FCC Pulls Order to Prohibit 121.5 MHz ELTs
January 12, 2011 — Citing a request by the FAA, the Federal Communications Commission (FCC) issued a final rule on Tuesday, January 11, removing its earlier prohibition of 121.5 MHz emergency locator transmitters (ELTs) in the United States. Last June the FCC published a change to 47 CFR Part 87 calling for “prohibiting the certification, manufacture, importation, sale, or use of 121.5 MHz ELTs other than the Breitling Emergency Watch ELT,” due to the fact that satellite monitoring of 121.5 MHz units terminated in 2009.
After protests by EAA and other organizations, the FAA soon requested that the FCC not implement the rule amendment because it created a conflict in federal regulations; general aviation aircraft are required to be equipped with ELTs - the overwhelming majority of which are 121.5 MHz. Since the current supply of 406 MHz ELTs is not sufficient to replace all existing 121.5 MHz ELTs in the short term, such a law would essentially ground most GA aircraft, the FAA said.
EAA brought forth that very issue when the FCC rule was published in the Federal Register and worked with other aviation associations to explore all avenues of action to address the rule before it went into effect.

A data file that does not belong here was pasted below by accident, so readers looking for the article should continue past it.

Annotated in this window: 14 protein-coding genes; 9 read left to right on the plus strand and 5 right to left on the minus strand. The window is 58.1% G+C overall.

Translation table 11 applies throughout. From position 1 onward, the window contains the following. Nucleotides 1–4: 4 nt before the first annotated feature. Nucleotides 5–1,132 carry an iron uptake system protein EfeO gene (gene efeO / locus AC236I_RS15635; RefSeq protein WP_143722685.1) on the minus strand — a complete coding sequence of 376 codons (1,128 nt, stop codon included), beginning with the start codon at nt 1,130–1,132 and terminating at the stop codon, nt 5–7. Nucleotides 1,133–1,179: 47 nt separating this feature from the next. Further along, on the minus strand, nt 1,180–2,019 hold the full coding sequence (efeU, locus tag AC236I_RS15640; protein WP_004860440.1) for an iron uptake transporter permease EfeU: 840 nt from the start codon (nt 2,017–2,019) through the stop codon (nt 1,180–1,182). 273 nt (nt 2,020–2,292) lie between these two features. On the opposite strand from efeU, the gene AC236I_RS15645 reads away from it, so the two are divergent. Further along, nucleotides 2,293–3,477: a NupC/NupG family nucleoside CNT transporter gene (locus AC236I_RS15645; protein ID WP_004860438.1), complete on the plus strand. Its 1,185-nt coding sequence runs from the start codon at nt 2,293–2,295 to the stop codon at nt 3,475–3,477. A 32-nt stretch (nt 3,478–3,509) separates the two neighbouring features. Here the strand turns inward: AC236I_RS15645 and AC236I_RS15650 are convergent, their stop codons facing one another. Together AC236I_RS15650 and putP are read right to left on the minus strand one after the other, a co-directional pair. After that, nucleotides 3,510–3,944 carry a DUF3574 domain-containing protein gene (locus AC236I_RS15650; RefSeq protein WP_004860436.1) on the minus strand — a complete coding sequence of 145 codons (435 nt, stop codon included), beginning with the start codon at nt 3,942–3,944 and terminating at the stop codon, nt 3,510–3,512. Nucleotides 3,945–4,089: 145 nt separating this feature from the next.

EAA contended the regulatory change would impose a substantial and unwarranted cost on general aviation and also would create a burden for the GA community and those ground-based rescue units that continue to use the 121.5 frequency to perform searches and save lives.
At the very least, EAA contended, the FCC’s action was conducted without properly communicating with the industry or understanding the implications of its action.
This week’s FCC final rule states that no action will be taken regarding 121.5 MHz ELTs until further notice, following an additional opportunity for interested parties to comment.